On Aug. 10 the Windsor Regional Library hosted a special memorial for former children’s librarian Anne Marie Murphy.
Murphy started with the Sonoma County Library system in 1979, and worked as a children’s librarian at multiple branches before her retirement in 2011, after which she became a consistent volunteer. She died in July 2015, and the Friends of the Windsor Library commissioned an art project that would “highlight reading and writing and the importance of a library” in honor of Murphy.
Murphy’s daughter Sonja, who works as Sonja Kari, won the commission and produced 12 portraits of authors who were favorites of her mother’s along with quotes from them. The 12 watercolor pieces are tied together by style and color palate.
The authors included are Maurice Sendak, Neil Gaiman, Amy Tan, Maya Angelou, Gary Paulson, Louisa May Alcott, Harper Lee, Dr. Seuss, Jacqueline Woodson, JK Rowling, Charles Schulz and Isabele Allende.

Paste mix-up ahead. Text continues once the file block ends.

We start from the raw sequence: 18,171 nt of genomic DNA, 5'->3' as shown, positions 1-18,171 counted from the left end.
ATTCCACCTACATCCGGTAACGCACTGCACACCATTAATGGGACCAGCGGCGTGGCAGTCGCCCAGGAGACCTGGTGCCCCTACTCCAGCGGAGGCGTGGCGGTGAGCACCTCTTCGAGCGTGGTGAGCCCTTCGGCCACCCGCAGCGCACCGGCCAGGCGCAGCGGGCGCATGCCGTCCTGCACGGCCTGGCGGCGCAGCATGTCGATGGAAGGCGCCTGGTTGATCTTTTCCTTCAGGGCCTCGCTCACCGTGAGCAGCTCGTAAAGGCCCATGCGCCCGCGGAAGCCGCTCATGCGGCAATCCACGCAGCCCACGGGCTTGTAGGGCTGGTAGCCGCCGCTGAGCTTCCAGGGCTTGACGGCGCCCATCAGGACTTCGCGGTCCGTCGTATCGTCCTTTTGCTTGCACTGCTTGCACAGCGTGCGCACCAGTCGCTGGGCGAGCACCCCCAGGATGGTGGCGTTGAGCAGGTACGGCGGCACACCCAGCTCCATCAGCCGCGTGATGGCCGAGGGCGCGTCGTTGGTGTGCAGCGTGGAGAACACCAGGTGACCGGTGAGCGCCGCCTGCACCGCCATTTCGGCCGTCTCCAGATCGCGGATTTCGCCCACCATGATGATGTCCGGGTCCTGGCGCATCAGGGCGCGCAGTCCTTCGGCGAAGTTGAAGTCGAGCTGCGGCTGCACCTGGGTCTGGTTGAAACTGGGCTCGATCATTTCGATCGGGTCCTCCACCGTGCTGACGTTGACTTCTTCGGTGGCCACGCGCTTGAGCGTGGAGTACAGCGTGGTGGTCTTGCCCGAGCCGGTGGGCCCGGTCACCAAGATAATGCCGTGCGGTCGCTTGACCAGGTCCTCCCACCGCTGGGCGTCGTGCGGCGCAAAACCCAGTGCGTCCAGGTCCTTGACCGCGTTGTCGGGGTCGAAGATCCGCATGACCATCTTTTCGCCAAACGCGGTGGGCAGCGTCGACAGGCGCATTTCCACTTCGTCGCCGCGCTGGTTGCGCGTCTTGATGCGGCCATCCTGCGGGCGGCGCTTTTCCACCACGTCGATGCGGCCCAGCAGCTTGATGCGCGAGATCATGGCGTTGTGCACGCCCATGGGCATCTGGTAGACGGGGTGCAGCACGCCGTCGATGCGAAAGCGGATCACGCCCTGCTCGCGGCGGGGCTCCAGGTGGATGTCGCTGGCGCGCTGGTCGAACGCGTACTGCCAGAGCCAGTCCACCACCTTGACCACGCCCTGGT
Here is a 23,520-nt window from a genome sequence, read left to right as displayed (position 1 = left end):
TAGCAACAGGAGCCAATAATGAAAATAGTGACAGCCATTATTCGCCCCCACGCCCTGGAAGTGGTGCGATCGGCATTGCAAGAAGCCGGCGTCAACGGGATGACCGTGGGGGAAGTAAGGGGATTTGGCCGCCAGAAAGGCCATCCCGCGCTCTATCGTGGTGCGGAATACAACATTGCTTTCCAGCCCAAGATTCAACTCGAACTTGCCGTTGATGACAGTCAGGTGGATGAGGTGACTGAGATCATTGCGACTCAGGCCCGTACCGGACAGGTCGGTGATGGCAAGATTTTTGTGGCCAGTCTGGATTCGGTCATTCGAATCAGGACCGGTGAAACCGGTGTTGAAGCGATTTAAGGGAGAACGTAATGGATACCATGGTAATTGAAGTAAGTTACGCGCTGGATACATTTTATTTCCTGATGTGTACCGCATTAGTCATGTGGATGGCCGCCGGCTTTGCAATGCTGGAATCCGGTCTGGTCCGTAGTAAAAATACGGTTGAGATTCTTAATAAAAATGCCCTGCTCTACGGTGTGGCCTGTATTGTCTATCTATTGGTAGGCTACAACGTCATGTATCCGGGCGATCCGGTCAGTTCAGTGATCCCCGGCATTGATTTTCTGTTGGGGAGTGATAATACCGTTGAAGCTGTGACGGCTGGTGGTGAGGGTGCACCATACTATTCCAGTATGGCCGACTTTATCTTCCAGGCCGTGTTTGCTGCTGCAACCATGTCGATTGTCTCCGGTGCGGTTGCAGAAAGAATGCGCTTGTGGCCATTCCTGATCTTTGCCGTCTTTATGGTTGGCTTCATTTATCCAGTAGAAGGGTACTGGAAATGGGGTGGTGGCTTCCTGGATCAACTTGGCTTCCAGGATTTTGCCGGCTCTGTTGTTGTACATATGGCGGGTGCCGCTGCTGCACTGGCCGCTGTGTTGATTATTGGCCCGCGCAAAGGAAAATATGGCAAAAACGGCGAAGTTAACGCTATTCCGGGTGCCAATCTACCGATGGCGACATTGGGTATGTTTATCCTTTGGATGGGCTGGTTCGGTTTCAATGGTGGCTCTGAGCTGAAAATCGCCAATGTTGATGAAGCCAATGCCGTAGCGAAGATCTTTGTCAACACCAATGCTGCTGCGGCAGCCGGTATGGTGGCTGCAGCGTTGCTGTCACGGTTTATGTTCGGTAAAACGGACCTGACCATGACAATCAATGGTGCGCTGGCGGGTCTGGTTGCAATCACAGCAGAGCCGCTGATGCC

At the memorial and ribbon cutting, friends and family stood up to read selections from works by the 12 authors, including “Chicken Soup With Rice” by Sendak, “Crazy Hair” by Gaiman, an essay from Tan written when she was 8 years old that won a Sonoma County Library contest, “I Know Why The Caged Bird Sings” by Angelou, “How Angel Peterson Got His Name” by Paulsen, “Little Women” by Alcott, “To Kill A Mockingbird” by Lee, “Cat in the Hat” by Seuss, “The Other Side” by Woodson, “Harry Potter and the Philosopher’s Stone” by Rowling (the original UK version of “Harry Potter and the Sorcerer’s Stone”), “A Boy Named Charlie Brown” by Schulz and a poem in Spanish by Allende which details the feeling of new owners of a house sensing the spirit of the previous owners.
“In the four years since she passed not a single day has gone by that I haven’t thought of her,” said an emotional Tiffany Broznan, Windsor children’s librarian who introduced the readers. “Most of us here today had a connection to Anne Marie, and I’m happy we have one more morning together with her.”
Sonja then gave a brief presentation on how she created the mural and then the ribbon was officially cut on the collection, which now hangs in the front entryway of the Windsor library.
Prints of the individual portraits are available for sale, with some of the proceeds going back to the library.